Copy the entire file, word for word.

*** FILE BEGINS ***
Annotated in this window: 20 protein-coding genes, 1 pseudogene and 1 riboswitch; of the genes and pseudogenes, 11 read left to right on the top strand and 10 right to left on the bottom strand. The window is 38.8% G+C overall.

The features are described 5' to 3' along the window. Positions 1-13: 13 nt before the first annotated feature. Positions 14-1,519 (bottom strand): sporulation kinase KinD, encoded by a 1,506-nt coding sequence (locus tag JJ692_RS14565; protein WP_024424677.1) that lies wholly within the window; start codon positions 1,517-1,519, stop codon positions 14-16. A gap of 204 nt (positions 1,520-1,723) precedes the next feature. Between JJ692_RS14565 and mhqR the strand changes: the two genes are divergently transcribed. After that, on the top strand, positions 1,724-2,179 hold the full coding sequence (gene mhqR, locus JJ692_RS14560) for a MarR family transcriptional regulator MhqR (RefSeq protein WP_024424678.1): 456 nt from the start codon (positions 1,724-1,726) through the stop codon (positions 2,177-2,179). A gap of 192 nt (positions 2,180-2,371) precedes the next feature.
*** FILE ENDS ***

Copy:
Annotated in this window: 20 protein-coding genes, 1 pseudogene and 1 riboswitch; of the genes and pseudogenes, 11 read left to right on the top strand and 10 right to left on the bottom strand. The window is 38.8% G+C overall.

The features are described 5' to 3' along the window. Positions 1-13: 13 nt before the first annotated feature. Positions 14-1,519 (bottom strand): sporulation kinase KinD, encoded by a 1,506-nt coding sequence (locus tag JJ692_RS14565; protein WP_024424677.1) that lies wholly within the window; start codon positions 1,517-1,519, stop codon positions 14-16. A gap of 204 nt (positions 1,520-1,723) precedes the next feature. Between JJ692_RS14565 and mhqR the strand changes: the two genes are divergently transcribed. After that, on the top strand, positions 1,724-2,179 hold the full coding sequence (gene mhqR, locus JJ692_RS14560) for a MarR family transcriptional regulator MhqR (RefSeq protein WP_024424678.1): 456 nt from the start codon (positions 1,724-1,726) through the stop codon (positions 2,177-2,179). A gap of 192 nt (positions 2,180-2,371) precedes the next feature.